azimuths for the largest
inset square (determined with my GPS readings).
Alignment studies present a real
conundrum, and researchers easily overlook the
simplistic and focus on
the complex, temporallyvaried astronomical
illumination. I learned the
wrong approach from the archaeoastronomy
literature, and the lesson
from direct experience at great temporal cost.
This essay intends to
divert others from wasting similar energy.
Illumination coincidences in
large scale
architecture actually do frequently evidence
astronomic alignments, and
for good reason. Surveying property and
establishing use lines, be it
today or in ancient times, is geodesy and
geodesy employs astronomy.
You cannot survey the earth without astronomy,
just as you cannot
arrive at the laws of gravitation without
elliptical orbit mathematics
and cosmographic measure. If a society uses
astronomic horizon points
to orient property lines, structures will
evidence astronomy. Simple.
That's a really acute Occam's razor: surveying
employs astronomy, subsequi,
of course there are alignments everywhere. And
some cultural systems do
use illumination lines instead of cardinal lines
to divide space.
Unraveling what is or is not an astronomical
alignment, or an
observatory, is part of the conundrum.
As in all science, complexity
enters the
equation eventually—there are yet more plausible
explanations for
alignments. The same reasoning repeats for
navigation. The methods are
more difficult on water, but everywhere people
have ever traveled using
navigation, astronomy lines were employed in
some form. Navigation has
function, and geodetic knowledge depends on
astronomical observation.
Before mechanical chronometers, navigation on
land or water was
possible using astronomy; the moon was the
chronometer. At certain
latitudes, with powerful tidal rip currents in
channels and near
islands, surviving water crossings can literally
depend on lunar
prediction, thus providing a functional
rationale for lunar calendars
and alignments.
The complex of many different
possibilities to explain alignments is a
multiplier of the
probabilities. There are other angles in the
same range as Newark's
lunar major, creating an entire complex of
mathematical possibilities
alone. Examples of these are the cosine of
latitude near Marden Henge
is 5:8 (51.3178°), and, on Windmill Hill
above Avebury, the local
longitude:latitude ratio is 5:8. To this, I
would add more complex
considerations, like the entire realm of
codified nonverbal
information in architecture, intentional
codification of data,
employing context for meaning, place as context
with meaning, and
myriad distinct cultural possibilities. Add
stars and constellations,
since every alignment points to two stellar
positions, and the
possibilities are dizzying in number, creating
the real conundrum.
I could not agree that the
Octagon lunar
alignments evidenced an observatory without
further proofs. At this
juncture, looking behind all the wonderful
coincidences was incumbent.
Alignments, the joyous poetics of light and
shadow on earthen geometry
in cosmic interplay had to be left behind to
refocus on the underlying
structure, the unity characterizing the cultural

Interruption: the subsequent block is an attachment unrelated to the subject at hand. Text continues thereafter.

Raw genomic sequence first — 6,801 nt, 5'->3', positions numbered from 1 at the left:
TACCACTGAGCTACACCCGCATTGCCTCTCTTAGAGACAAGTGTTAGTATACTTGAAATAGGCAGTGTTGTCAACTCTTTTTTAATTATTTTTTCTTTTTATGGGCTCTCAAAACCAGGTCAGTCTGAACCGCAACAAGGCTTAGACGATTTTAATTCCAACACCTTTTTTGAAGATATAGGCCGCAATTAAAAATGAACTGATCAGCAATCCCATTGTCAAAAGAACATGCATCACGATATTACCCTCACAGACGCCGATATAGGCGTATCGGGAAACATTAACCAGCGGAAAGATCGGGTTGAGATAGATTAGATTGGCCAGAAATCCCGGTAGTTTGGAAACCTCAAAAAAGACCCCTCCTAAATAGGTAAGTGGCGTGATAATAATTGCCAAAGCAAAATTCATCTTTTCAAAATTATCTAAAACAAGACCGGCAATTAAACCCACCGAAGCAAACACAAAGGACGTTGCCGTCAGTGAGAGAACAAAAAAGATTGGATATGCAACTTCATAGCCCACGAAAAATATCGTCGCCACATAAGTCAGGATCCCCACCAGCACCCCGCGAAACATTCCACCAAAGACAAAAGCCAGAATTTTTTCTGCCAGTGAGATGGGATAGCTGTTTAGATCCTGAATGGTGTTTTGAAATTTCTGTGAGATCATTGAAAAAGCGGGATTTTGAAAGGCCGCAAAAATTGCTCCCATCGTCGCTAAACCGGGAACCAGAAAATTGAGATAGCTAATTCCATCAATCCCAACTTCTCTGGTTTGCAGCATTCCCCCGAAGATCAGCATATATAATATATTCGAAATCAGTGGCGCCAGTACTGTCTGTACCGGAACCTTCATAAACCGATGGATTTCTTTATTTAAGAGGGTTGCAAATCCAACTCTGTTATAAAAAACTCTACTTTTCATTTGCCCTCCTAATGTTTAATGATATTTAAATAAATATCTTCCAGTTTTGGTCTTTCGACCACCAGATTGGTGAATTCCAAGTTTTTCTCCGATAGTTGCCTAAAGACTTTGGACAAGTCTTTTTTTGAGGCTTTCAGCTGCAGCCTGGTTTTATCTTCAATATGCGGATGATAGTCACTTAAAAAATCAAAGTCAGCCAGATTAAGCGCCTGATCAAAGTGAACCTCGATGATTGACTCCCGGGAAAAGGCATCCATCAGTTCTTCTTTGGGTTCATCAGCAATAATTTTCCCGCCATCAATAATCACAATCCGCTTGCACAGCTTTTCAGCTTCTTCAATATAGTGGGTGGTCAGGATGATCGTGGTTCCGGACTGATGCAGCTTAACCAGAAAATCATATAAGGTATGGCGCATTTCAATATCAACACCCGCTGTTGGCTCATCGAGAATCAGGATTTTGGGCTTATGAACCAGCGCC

expression. Just like
an astronomer on a quest to discover new planets
is ever alert for the
slightest misinformation—any hint of movement
anywhere on the stellar
backdrop of uniformity, with the remaining
archaeological record we are
also left with the task of assembling reason
from just bits of
information. Complexity presents unique
challenges to scientific
research, and the Octagon is a classic example
to add to the list. Once
a certain complexity is achieved, science by
sampling—polling instead
of voting, not counting every vote, and not
counting votes as
intended—can produce false conclusions.
How do we solve such a conundrum
and
discover the rhythm, the purpose behind the
light show? We scientists
scion, codifying divisions of unity, building a
foundation: taxa and
taxonomy. Observations are structured around a
research question, for
example, "What would distinguish an observatory
used to measure cosmic
scale from ordinary alignments?" My hand goes up
fast here. Two or
three observatories measuring parallax would be
quite useful.
Eventually astronomers build two observatories
and compare
observations. Employing parallax is a
fundamental and requisite step in
measuring cosmic scale.
This capability, simultaneous
observation
from two positions, should produce specific
geodetic evidence;
placement of an array, direct survey between
sites, evidence of
triangulation nets between sites, distant
hilltop bonfires to establish
accurate nocturnal geodetic references, concerns
with level in
geometric constructs, moats or waterleveled
features, large open
fields for geometers, lots of poles, towers, the
capacity to accurately
measure triangles with 500 to one proportions,
and more. Observations
at diverse stations need to be synchronized,
typically by signal fire
towers. Eventually, with greater sophistication,
observatories may be
placed across the continent or globe in precise,
known relationships.
The unity of such tasks leaves a mark. Such
evidence is found around
and between the major earthworks in the Middle
Ohio Valley.
In another approach, if a
culture had
astronomical observatories, parallels with known
historical societies
should be in evidence. Evidence from Newton's
perspective, high on the
shoulders of his four giants, should be
discernible. You have to
observe the moon with mathematical precision
before achieving Newton's
place on that ladder. You cannot pass Galileo's
insight without
thinking heliocentrically, or achieve Kepler's